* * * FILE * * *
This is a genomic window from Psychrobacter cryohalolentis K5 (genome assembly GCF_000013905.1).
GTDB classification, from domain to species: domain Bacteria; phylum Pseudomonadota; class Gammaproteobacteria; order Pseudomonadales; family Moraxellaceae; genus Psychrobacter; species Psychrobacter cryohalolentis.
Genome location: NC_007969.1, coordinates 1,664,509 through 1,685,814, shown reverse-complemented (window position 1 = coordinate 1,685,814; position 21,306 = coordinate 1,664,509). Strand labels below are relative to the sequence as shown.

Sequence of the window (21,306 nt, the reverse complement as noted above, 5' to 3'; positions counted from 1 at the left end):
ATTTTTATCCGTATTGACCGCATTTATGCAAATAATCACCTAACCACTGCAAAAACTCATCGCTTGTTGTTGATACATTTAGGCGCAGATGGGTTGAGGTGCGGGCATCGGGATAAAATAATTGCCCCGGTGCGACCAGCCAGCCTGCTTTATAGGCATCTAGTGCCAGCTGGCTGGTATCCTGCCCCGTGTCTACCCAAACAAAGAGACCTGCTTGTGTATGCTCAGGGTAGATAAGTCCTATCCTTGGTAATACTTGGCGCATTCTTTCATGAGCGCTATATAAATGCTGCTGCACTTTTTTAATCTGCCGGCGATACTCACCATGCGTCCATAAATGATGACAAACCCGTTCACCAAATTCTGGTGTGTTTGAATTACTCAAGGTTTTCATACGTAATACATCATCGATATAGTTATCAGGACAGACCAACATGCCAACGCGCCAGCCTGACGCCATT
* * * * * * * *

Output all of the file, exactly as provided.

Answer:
This is a genomic window from Psychrobacter cryohalolentis K5 (genome assembly GCF_000013905.1).
GTDB classification, from domain to species: domain Bacteria; phylum Pseudomonadota; class Gammaproteobacteria; order Pseudomonadales; family Moraxellaceae; genus Psychrobacter; species Psychrobacter cryohalolentis.
Genome location: NC_007969.1, coordinates 1,664,509 through 1,685,814, shown reverse-complemented (window position 1 = coordinate 1,685,814; position 21,306 = coordinate 1,664,509). Strand labels below are relative to the sequence as shown.

Sequence of the window (21,306 nt, the reverse complement as noted above, 5' to 3'; positions counted from 1 at the left end):
ATTTTTATCCGTATTGACCGCATTTATGCAAATAATCACCTAACCACTGCAAAAACTCATCGCTTGTTGTTGATACATTTAGGCGCAGATGGGTTGAGGTGCGGGCATCGGGATAAAATAATTGCCCCGGTGCGACCAGCCAGCCTGCTTTATAGGCATCTAGTGCCAGCTGGCTGGTATCCTGCCCCGTGTCTACCCAAACAAAGAGACCTGCTTGTGTATGCTCAGGGTAGATAAGTCCTATCCTTGGTAATACTTGGCGCATTCTTTCATGAGCGCTATATAAATGCTGCTGCACTTTTTTAATCTGCCGGCGATACTCACCATGCGTCCATAAATGATGACAAACCCGTTCACCAAATTCTGGTGTGTTTGAATTACTCAAGGTTTTCATACGTAATACATCATCGATATAGTTATCAGGACAGACCAACATGCCAACGCGCCAGCCTGACGCCATT